A 40 year old female with left sided facial swelling and lip swelling

Presenter: Huyenlan Nguyen, DO, Elise Grgurich, DO
Dermatology Program: Lehigh Valley Health Network/PCOM
Program Director: Stephen M. Purcell, DO
Submitted on: Feb 29, 2016

CHIEF COMPLAINT:  A 40 year old female with left sided facial swelling and lip swelling

CLINICAL HISTORY:

Signs and symptoms:  The most recent episode occurred one month ago and was associated with swelling of the face and lips. She feels the self-limited flares are related to stress and denies any associated new medications or provoking foods. She occasionally has numbness on the left side of her face that she attributes to her history of Bell’s palsy.

Previous Treatment:  None She was treated with a course of prednisone and responded well.

Other information:

PHYSICAL EXAM:

Edema of the upper and lower lips with mild scale on the lower lip. Erythema and edema of the left cheek and jawline. A few scattered erythematous papules are noted within the edematous plaque on the left cheek. Right cheek is clear.

 

 

 

LABORATORY TESTS:

ANA screen and SSA/SSB negative, C4, C1 esterase inhibitor, ACE level, calcium level, CBC, CMP, quantiferon gold, and chest x-ray were all normal.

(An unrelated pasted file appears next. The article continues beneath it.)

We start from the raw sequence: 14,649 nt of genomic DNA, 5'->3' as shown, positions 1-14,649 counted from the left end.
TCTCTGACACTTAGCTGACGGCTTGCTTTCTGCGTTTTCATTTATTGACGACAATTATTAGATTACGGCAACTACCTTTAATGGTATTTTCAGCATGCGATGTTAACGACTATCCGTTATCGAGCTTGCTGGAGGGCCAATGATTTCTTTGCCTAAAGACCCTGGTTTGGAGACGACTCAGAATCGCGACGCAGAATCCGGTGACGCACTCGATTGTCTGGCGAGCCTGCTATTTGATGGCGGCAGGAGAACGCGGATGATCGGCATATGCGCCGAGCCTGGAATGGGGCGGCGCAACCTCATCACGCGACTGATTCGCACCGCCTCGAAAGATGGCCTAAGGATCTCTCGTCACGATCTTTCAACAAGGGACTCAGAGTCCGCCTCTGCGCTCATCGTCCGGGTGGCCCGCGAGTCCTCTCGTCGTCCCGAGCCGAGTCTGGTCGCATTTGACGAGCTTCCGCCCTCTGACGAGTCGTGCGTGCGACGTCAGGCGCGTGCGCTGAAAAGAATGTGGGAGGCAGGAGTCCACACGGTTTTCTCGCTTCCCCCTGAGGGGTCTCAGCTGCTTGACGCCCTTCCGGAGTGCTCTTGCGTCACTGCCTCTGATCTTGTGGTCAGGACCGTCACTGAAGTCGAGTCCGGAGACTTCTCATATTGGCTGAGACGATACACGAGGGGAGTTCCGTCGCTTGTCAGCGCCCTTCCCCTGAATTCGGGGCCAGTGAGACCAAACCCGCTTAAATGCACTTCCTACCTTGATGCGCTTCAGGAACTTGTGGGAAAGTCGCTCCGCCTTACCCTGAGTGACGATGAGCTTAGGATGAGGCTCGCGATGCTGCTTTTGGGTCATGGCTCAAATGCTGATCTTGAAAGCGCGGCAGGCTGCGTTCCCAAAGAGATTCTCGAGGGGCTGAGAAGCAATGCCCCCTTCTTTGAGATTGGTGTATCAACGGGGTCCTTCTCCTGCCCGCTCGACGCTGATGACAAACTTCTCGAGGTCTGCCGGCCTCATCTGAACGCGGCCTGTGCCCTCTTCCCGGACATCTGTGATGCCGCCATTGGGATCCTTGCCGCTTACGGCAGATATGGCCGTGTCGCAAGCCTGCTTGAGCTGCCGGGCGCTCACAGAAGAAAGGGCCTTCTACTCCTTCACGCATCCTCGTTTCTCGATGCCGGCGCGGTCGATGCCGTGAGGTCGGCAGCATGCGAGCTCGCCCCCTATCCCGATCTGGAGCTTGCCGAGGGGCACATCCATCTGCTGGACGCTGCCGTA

DERMATOHISTOPATHOLOGY:

Left lower cheek, left lower lip: “Drug eruption possible. The findings are not stereotypical for any one well-defined entity. Superficial and deep periadenexal and perivascular lymphocytic infiltrate with suggestion of granulomatous perifolliculitis.” Advanced Dermatology Associates, LTD (AD14-12537, 10/21/2014). Left lower lip: “Cheilitis granulomatosis. There is benign squamous epithelial hyperplasia with a hint of spongiosis, parakeratosis, and a superficial perivascular lymphohistiocytic infiltrate. Small collections of epithelioid histiocytes are present, but rare. PAS and GMS stains are negative for fungus. These finding support the clinical impression of Melkersson-Rosenthal Syndrome.”

DIFFERENTIAL DIAGNOSIS:

1.   Melkersson-Rosenthal Syndrome
2.   Angioedema, hereditary vs. acquired
3.   Granulomatous disorders: sarcoidosis, crohn’s, TB, foreign body reaction, other infection
4.   Connective tissue disease
5.   Lymphoma


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